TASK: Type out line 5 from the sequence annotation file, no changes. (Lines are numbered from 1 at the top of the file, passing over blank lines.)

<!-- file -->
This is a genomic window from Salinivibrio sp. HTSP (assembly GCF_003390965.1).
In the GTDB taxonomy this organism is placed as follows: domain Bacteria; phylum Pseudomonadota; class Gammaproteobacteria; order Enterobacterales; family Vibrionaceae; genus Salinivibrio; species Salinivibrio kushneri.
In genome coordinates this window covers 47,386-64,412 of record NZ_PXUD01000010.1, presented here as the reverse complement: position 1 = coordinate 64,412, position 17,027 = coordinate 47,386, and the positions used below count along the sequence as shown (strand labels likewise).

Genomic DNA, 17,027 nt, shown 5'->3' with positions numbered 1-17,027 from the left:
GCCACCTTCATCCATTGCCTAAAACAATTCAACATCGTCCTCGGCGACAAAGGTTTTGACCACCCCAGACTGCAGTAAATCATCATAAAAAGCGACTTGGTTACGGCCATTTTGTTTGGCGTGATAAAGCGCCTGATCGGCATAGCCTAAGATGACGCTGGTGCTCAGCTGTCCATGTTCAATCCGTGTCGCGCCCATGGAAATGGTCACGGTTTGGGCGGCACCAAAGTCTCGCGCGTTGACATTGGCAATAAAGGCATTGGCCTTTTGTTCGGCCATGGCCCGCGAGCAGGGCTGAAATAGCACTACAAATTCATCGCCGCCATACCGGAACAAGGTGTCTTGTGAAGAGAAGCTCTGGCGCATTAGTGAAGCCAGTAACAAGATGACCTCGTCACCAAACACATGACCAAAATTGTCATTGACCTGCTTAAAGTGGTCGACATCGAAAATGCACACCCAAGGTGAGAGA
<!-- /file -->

GCCACCTTCATCCATTGCCTAAAACAATTCAACATCGTCCTCGGCGACAAAGGTTTTGACCACCCCAGACTGCAGTAAATCATCATAAAAAGCGACTTGGTTACGGCCATTTTGTTTGGCGTGATAAAGCGCCTGATCGGCATAGCCTAAGATGACGCTGGTGCTCAGCTGTCCATGTTCAATCCGTGTCGCGCCCATGGAAATGGTCACGGTTTGGGCGGCACCAAAGTCTCGCGCGTTGACATTGGCAATAAAGGCATTGGCCTTTTGTTCGGCCATGGCCCGCGAGCAGGGCTGAAATAGCACTACAAATTCATCGCCGCCATACCGGAACAAGGTGTCTTGTGAAGAGAAGCTCTGGCGCATTAGTGAAGCCAGTAACAAGATGACCTCGTCACCAAACACATGACCAAAATTGTCATTGACCTGCTTAAAGTGGTCGACATCGAAAATGCACACCCAAGGTGAGAGA